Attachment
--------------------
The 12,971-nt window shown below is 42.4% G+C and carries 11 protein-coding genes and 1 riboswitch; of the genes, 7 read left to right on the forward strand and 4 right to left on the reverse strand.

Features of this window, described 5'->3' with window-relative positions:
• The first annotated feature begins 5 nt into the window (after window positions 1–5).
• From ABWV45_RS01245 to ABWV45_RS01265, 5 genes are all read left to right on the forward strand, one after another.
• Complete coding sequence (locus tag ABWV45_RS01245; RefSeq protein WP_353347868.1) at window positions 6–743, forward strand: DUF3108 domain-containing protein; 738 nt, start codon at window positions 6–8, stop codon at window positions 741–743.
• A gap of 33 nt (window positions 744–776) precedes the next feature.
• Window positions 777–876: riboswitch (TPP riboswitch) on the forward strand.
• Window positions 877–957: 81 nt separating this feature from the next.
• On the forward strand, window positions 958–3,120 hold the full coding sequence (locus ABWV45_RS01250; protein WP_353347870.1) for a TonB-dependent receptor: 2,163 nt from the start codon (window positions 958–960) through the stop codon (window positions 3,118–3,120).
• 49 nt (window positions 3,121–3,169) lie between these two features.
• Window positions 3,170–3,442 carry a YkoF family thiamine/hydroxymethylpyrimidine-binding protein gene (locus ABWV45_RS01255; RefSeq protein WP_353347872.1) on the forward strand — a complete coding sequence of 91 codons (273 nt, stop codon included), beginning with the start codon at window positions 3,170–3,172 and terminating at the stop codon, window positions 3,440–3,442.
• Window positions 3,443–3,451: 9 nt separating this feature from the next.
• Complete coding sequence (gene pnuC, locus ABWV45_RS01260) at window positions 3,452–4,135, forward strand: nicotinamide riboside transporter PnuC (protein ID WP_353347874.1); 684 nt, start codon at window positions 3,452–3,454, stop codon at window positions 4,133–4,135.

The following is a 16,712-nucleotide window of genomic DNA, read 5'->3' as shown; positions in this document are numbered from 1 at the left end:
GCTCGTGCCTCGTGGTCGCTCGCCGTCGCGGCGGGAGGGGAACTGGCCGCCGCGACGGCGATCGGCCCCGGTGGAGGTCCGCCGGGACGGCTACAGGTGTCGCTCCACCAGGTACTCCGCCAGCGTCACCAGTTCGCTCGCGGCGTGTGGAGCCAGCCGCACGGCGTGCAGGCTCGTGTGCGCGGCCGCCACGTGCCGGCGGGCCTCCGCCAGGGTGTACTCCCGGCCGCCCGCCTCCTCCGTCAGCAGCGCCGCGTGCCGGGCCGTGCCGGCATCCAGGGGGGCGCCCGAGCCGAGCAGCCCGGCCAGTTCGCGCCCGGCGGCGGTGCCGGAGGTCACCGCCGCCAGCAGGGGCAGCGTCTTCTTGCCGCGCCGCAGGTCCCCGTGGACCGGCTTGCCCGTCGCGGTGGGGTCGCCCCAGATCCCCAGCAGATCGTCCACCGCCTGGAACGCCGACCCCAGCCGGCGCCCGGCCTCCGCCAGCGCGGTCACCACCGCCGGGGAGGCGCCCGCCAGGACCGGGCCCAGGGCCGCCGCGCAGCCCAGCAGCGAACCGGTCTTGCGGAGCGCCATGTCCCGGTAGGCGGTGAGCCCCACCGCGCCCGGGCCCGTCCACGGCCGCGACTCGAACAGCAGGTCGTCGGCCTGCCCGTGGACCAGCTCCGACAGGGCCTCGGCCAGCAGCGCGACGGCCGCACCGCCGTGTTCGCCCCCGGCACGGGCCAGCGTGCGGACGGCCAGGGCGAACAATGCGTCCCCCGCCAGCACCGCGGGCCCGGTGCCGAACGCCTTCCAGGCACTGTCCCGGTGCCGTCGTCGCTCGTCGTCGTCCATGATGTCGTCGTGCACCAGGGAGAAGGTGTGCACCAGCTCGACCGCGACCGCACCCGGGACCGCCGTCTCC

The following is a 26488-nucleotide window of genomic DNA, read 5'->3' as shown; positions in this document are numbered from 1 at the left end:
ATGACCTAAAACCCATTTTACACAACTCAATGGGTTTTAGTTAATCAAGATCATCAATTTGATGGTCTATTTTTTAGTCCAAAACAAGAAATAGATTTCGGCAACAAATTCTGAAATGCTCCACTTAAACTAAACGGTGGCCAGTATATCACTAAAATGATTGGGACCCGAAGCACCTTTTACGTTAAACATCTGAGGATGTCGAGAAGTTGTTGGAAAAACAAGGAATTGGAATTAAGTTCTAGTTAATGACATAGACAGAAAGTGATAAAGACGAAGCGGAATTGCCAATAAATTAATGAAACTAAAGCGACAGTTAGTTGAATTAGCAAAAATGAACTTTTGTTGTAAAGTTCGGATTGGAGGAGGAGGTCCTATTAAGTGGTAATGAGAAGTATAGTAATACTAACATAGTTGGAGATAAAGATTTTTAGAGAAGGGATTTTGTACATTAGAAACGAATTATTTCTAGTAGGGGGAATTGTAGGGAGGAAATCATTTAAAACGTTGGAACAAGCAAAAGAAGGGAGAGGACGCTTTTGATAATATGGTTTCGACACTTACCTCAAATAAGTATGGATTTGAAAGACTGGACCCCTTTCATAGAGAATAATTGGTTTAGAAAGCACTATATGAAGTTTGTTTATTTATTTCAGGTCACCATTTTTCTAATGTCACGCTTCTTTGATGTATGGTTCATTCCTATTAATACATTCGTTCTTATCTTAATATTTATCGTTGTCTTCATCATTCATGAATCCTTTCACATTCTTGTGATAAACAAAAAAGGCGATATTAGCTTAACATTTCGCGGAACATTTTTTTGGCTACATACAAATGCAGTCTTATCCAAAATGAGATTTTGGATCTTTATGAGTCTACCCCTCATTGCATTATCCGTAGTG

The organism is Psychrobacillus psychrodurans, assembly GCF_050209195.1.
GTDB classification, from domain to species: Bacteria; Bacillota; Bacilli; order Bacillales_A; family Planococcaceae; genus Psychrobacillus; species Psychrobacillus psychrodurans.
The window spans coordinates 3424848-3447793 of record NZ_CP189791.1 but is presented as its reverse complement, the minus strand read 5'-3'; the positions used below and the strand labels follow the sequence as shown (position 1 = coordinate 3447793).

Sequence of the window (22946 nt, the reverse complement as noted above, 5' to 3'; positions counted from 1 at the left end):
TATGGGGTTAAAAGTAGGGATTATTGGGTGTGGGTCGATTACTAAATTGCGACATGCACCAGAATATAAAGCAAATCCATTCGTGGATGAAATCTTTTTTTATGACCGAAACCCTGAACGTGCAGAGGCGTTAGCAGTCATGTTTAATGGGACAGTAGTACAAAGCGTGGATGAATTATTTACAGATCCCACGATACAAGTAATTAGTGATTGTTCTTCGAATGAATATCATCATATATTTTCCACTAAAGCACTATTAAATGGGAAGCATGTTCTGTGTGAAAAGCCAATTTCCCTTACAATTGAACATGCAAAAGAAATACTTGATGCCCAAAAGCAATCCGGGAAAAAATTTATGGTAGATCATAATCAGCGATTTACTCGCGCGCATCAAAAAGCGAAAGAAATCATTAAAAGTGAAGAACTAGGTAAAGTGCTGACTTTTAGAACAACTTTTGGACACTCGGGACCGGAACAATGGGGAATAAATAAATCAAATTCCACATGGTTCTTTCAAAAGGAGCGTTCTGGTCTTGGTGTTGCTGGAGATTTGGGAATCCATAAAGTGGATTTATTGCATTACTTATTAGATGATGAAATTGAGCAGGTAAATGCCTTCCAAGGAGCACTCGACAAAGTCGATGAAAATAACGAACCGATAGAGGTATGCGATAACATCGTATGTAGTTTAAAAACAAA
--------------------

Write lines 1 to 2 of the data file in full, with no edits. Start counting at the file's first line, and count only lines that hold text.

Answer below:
The 12,971-nt window shown below is 42.4% G+C and carries 11 protein-coding genes and 1 riboswitch; of the genes, 7 read left to right on the forward strand and 4 right to left on the reverse strand.

Features of this window, described 5'->3' with window-relative positions: